Panel sessions and small group discussions promoted meaningful dialogue between youth delegates and education policy makers at national and continental levels. As young people who are beneficiaries of education sector reforms, we emphasized the need for our systematic engagement in reform processes.

Youth demand inclusion in policy reform processes

We took hold of the power we already have as partners in education to demand our rightful seats in education accountability and decision-making spaces, especially in our respective countries.

In explaining what GPE is and does, Victoria Egbetayo of the GPE Secretariat highlighted the significant contribution, meaningful engagement and provocative role young people had in the lead up to and at the GPE Financing Conference in Dakar. She noted that the youth statement was a reminder of the pivotal role young people play in enabling education for all to become a reality.

For the Youth Dialogue, we decided to use the youth solidarity statement from Dakar as a starting base for our Youth Memorandum to PACE.

Youth message delivered to ministers

At the end of the YDE, we prepared a video and a memorandum highlighting what we believe are areas of priority for education in Africa. We noted the key role we can play in education sector planning and research in Africa. And we presented our video and memorandum to the ministers present at the Conference.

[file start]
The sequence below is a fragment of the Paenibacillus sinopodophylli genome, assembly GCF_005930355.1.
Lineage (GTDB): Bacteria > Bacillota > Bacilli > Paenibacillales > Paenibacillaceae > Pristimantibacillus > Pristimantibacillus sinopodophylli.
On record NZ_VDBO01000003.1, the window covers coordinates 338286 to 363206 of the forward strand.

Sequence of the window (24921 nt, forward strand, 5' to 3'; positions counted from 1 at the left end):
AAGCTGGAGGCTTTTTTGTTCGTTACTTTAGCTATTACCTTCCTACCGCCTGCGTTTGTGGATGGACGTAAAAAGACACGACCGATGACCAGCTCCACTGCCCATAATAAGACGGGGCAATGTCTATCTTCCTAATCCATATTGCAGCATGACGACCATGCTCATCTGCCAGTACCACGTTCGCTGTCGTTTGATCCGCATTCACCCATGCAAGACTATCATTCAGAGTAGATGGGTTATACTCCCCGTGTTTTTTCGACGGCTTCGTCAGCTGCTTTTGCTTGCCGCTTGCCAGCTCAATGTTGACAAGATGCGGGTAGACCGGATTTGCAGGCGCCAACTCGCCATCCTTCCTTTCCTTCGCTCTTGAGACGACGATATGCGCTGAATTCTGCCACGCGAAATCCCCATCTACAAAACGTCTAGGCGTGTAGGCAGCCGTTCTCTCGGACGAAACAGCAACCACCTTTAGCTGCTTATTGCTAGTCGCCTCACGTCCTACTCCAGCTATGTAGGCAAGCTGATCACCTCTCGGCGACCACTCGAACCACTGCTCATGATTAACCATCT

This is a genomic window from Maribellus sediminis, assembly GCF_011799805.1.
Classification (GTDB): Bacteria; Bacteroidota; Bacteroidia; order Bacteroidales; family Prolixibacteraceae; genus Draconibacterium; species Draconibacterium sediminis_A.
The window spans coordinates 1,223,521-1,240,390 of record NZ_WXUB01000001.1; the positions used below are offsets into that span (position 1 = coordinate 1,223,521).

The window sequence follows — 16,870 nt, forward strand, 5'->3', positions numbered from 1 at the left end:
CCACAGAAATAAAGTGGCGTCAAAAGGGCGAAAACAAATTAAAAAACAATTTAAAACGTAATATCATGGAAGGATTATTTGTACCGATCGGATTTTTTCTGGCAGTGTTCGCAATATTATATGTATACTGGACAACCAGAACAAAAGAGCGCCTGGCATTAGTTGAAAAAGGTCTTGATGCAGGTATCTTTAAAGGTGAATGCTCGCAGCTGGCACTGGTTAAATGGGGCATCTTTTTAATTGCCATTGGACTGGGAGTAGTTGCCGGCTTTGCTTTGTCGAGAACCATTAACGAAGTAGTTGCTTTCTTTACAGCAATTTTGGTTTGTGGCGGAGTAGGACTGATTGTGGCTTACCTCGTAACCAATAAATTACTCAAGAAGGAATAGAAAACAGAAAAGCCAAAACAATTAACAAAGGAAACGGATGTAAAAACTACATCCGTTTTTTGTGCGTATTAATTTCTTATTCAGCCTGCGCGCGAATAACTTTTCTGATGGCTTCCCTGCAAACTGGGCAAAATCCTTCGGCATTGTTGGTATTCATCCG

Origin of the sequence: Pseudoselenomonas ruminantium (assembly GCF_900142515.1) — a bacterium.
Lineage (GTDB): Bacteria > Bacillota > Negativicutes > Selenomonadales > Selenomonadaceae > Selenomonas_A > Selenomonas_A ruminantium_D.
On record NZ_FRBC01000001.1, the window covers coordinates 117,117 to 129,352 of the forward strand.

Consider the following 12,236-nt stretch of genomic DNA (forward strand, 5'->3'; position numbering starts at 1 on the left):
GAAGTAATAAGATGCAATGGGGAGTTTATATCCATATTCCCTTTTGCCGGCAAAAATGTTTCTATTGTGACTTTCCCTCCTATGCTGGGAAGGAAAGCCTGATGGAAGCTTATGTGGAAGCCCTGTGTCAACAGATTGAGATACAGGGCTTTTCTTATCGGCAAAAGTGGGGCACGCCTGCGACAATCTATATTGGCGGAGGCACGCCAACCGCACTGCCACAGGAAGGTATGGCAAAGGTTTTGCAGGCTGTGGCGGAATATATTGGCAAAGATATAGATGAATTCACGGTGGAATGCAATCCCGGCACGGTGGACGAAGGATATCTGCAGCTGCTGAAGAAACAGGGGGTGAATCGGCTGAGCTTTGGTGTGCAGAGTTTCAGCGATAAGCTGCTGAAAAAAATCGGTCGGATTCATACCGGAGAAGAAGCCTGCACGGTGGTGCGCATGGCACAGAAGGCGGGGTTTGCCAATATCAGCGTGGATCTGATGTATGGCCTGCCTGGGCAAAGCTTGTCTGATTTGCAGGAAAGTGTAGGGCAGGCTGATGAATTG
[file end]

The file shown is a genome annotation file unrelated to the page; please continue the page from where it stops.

President Uhuru Kenyatta, of the Republic of Kenya, officially opened the ministerial session of PACE 2018. Throughout the event, one message remained clear: Quality education is the main driver of development on the continent and therefore it is fundamental to ensure equitable inclusive quality education and lifelong learning opportunities for all.

Africa’s youth movement - why young Africans mobilize and demand quality education

PACE played a key role in strengthening partnerships in education to accelerate the coordination, implementation and monitoring of the SDG 4 and CESA 16-25 agendas in Africa.

On the side-lines of the conference, I and 4 other young people presented what we observed to be the status of inclusivity in education and gender equality in Africa in a TED-style event organized by FAWE.

While I spoke on education financing and investments to promote gender equality, other young people spoke on inclusive education with a special focus on young people and children with disabilities, increasing youth participation in STEM education and innovation through mentorship, education in emergencies and post-conflict situations and engaging out-of-school children.